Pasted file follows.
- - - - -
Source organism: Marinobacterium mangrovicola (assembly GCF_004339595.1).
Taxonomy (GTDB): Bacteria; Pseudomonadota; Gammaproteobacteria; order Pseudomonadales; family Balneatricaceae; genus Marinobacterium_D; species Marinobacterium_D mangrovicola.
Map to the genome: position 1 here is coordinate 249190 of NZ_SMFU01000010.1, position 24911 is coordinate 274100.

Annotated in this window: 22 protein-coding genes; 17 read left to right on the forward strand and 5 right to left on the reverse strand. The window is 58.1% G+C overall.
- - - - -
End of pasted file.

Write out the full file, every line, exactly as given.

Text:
Source organism: Marinobacterium mangrovicola (assembly GCF_004339595.1).
Taxonomy (GTDB): Bacteria; Pseudomonadota; Gammaproteobacteria; order Pseudomonadales; family Balneatricaceae; genus Marinobacterium_D; species Marinobacterium_D mangrovicola.
Map to the genome: position 1 here is coordinate 249190 of NZ_SMFU01000010.1, position 24911 is coordinate 274100.

Annotated in this window: 22 protein-coding genes; 17 read left to right on the forward strand and 5 right to left on the reverse strand. The window is 58.1% G+C overall.